Also the stated intention may be accurate, but doesnot exclude many other aesthetic dynamics at play.
Ultimately the debate on intention leads nowher.
----- Original Message -----
From: [log in to unmask] href="mailto:[log in to unmask]">Diana Manister
To: [log in to unmask] href="mailto:[log in to unmask]">[log in to unmask]
Sent: Tuesday, April 01, 2008 6:13 AM
Subject: Re: Eliot Quote for Yale Book of Quotations

Fred, the author's stated intentions are sometimes belied by the text in question. Diana

> Date: Mon, 31 Mar 2008 14:32:44 -0400
> From: [log in to unmask]
> Subject: Eliot Quote for Yale Book of Quotations
> To: [log in to unmask]
> In The Yale Book of Quotations, which has more quotations from T. S. Eliot than from any other person besides Shakespeare and Twain, I quote the "rhythmical grumbling" statement from the facsimile edition. Can anyone supply the citation for the Harvard lecture where this quote originated, so that I can improve the sourcing for it in the next edition of the YBQ? For the next edition, I would also welcome any other improvements or suggestions of added quotations for the Eliot section of the book.
> Fred Shapiro
> ________________________________________
> From: T. S. Eliot Discussion forum. [[log in to unmask]] On Behalf Of Nancy Gish [[log in to unmask]]
> Sent: Wednesday, March 19, 2008 5:41 PM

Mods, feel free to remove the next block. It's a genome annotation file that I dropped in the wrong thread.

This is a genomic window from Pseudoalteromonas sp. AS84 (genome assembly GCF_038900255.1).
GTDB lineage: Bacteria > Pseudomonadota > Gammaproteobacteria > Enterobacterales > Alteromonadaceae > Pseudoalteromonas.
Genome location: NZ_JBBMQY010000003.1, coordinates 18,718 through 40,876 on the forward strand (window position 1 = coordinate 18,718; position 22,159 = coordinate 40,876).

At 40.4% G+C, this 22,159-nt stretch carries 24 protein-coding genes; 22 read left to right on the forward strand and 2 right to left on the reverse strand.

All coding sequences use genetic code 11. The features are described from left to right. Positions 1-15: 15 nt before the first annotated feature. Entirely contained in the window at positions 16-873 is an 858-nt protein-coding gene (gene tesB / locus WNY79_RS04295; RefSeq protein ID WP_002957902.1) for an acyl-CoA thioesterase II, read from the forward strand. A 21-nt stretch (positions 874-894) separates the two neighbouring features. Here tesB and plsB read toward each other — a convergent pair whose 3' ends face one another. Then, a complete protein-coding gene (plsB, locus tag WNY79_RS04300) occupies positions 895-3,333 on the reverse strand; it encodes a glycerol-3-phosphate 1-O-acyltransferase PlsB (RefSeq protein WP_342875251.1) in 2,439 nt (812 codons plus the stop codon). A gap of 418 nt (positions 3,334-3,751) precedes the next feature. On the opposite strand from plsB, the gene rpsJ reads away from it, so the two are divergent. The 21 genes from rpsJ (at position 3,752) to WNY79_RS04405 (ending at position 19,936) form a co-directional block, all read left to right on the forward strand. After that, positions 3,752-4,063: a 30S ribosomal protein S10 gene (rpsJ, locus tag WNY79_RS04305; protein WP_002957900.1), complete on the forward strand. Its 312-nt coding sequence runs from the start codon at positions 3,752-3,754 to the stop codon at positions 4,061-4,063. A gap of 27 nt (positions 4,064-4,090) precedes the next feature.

> To: [log in to unmask]
> Subject: Re: Inventions of the March Hare ( Was Re: EASTER)
> He denied it (as in note 2) at a Harvard lecture quoted in the facsimile edition on p.1--it was quoted from a Harvard lecture and recorded by Eliot's brother: "Various critics have done me the honour to interpret the poem in terms of criticism of the contemporary world, have considered it, indeed, as and important bit of social criticism. To me it was only the relief of a persolan and wholly insignificant grouse against life; it was just a piece of rhythmical grumbling."
> >>> Carrol Cox <[log in to unmask]> 03/19/08 5:12 PM >>>
> Diana Manister wrote:
> >
> > At least in TWL the zeitgeist
> > speaks.
> 1. I would challenge the existence of any such entity as the
> "Zeitgeist." Any age I know of exhibits too large a variety of fractured
> spirits to speak of _A_ spirit of the age. Put otherwise, I don't even
> know what "spirit of the age" could conceivably mean. It seems utterly
> empty of content.
> 2. Eliot did explicitly deny that TWL expressed some spirit of
> disillusinment of the age or something like that. Nancy or Marcia could
> probably be more explicit on this, citing the text and correcting my
> sloppiness here.
> 3. What does The Zeitgeist say? Storming of the Winter Palace? The
> General Strike? Lynchings in the South? (TWL follows by only a couple
> decades Twain's masterpieces, "The United States of Lyncherdom" and "To
> The Person Sitting in Darkness." The resignation, protesting Wilson's
> War Policy, of William Jennings Bryan: that is his true heritage, not
> the stupid trial? My great uncle, who organized sheepherders in Montana
> for the IWW. Beginning of the (hopeless?) struggle to end English 1 (its
> inventor called it the greatest mistake of his life)? The murder of Rosa
> Luxemberg? The Easter Rebellion? The failure to hang the various war
> criminals (all responsible politicians of Germany, France, England, &
> U.S.) Imprisonment of Gene Debs? Freeing of Gene Debs by the only honest
> u.s. president in the 205h c. -- Warren G. Harding?
> 4. When did this Zeitgeist leap into existence, and when did it sink
> into the grave? Would we recognize it were we to meet it walking down a
> dark alley?
> And so forth.
> Carrol

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